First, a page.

• Quantitative easing has meant flat-lining interest rates for pension funds for the past seven years, with no respite expected. Most pension schemes have for the past half century assumed they could earn annual returns of 6 per cent, and based their annual payouts on that income. Today, with returns around 3 per cent at best, their liabilities are exploding while revenues shrink.
• As the arithmetic of defined-benefit pension schemes – in which an employer or the government guarantees a pension equivalent to around 75 per cent of final salary – has gone so alarmingly awry, so more and more pensions are defined-contribution schemes – US$35.4 trillion worth in the world’s richest 19 economies. This eliminates the funding crisis facing companies, but only by shifting the crisis firmly onto the shoulders of the pension savers themselves.
For most of the past half century, by saving 8 per cent of your salary for a working life of 40 years, and assuming an annual investment return of 5.5 per cent, you could retire confident of a pension equivalent to 75 per cent of your final salary. But with investment returns now averaging less than 3.5 per cent, you would need to save 15 per cent a year to match the 75 per cent pension.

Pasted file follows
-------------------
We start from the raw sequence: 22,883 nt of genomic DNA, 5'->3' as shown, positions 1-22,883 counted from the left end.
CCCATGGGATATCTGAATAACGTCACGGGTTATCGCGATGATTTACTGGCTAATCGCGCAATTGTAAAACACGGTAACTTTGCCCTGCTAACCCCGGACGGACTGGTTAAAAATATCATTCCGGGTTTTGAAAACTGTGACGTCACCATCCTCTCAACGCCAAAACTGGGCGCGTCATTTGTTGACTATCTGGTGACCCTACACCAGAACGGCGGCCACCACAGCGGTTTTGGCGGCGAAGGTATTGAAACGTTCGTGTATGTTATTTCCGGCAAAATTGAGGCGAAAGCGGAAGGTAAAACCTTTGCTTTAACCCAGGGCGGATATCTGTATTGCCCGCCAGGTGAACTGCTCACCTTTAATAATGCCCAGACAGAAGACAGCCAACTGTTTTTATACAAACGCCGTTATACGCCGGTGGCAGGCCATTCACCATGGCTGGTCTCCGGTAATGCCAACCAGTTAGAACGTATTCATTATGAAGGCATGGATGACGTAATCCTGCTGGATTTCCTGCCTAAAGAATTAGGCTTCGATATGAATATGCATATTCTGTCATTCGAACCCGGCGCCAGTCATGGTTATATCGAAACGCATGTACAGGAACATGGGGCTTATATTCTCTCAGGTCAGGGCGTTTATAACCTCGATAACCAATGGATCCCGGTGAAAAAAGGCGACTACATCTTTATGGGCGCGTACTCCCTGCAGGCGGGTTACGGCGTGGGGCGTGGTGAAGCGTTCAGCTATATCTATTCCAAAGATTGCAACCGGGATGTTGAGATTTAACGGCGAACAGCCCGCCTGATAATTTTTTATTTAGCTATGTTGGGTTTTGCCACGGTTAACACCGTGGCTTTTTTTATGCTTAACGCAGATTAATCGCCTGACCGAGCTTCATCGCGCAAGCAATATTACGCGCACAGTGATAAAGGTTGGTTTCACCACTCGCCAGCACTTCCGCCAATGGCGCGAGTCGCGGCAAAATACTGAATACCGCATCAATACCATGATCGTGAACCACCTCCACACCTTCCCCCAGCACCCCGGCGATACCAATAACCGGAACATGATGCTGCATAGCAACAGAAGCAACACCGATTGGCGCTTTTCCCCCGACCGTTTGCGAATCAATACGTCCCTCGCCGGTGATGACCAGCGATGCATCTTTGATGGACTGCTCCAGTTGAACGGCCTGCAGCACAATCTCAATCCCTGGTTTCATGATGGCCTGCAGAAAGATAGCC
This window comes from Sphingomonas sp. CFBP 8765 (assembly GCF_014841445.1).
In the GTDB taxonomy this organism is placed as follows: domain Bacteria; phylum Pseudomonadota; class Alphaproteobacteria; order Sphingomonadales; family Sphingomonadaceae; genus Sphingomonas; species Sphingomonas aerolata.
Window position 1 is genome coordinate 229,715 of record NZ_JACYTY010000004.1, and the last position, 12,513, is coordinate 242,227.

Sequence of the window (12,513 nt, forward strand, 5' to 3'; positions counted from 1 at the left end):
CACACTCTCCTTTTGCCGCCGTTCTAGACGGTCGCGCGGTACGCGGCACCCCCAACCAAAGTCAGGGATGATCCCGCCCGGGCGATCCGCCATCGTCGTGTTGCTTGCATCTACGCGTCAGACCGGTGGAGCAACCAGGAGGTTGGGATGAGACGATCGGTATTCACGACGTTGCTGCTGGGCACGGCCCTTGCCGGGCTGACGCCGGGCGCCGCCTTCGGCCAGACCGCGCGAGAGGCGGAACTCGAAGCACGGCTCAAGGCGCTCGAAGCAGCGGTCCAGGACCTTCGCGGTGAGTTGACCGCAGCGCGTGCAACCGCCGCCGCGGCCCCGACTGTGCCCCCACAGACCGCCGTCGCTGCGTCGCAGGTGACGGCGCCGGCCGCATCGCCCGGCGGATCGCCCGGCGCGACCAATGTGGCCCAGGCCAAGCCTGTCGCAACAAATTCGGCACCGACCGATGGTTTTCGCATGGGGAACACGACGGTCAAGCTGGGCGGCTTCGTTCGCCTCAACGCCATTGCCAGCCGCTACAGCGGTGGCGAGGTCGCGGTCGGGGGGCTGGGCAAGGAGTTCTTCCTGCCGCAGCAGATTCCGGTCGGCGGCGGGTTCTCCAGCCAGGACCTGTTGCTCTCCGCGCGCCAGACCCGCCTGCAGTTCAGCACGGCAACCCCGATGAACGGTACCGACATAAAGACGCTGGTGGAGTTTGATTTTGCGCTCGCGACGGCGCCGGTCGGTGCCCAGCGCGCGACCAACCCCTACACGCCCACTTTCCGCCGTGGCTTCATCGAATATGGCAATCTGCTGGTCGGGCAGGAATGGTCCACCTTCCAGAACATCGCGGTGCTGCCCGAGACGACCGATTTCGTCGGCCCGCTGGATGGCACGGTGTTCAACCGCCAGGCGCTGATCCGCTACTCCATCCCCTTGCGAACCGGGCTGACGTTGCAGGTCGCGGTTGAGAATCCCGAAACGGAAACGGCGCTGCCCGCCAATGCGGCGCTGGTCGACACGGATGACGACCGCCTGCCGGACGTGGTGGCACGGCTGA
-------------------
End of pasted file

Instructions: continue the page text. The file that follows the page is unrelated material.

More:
In the US, the average direct-contribution scheme account (the 401K schemes created in 1974) holds US$104,000. On government guidelines that pensioners should not draw down more than 4 per cent a year, that means a pension of US$4,000 a year.
The net message is grim: many pension schemes will go belly-up in the next four to five years. And if we are to avoid mass poverty in old age for a majority of our population, we face three difficult facts: we must save more, we must work longer and we must lower our expectations.
For Hong Kong’s MPF savers, the message is similarly depressing. If you earn HK$35,000 a month (which puts you firmly among Hong Kong’s upper-middle class), then your MPF savings would amount to HK$36,000 a year, or HK$1.4m over a 40-year working career. Real investment returns of 3 per cent a year would give you around HK$4.6m – enough to last for about 17 years if you can live on 75 per cent of your final salary. But MPF investment returns have been negative for five of the last 15 years. Contributions of HK$500,000 since the year 2000 would have earned just HK$100,000.
This is a tsunami approaching our shores far faster than we think, and it is no wonder that companies and workers alike are squirreling away every penny they can. The aftershocks of the 2008 crash still have potential to inflict great suffering, and there are many who argue that the weird global experiment with zero and negative interest rates may today be doing more harm than good.
David Dodwell is executive director of the Hong Kong-APEC Trade Policy Group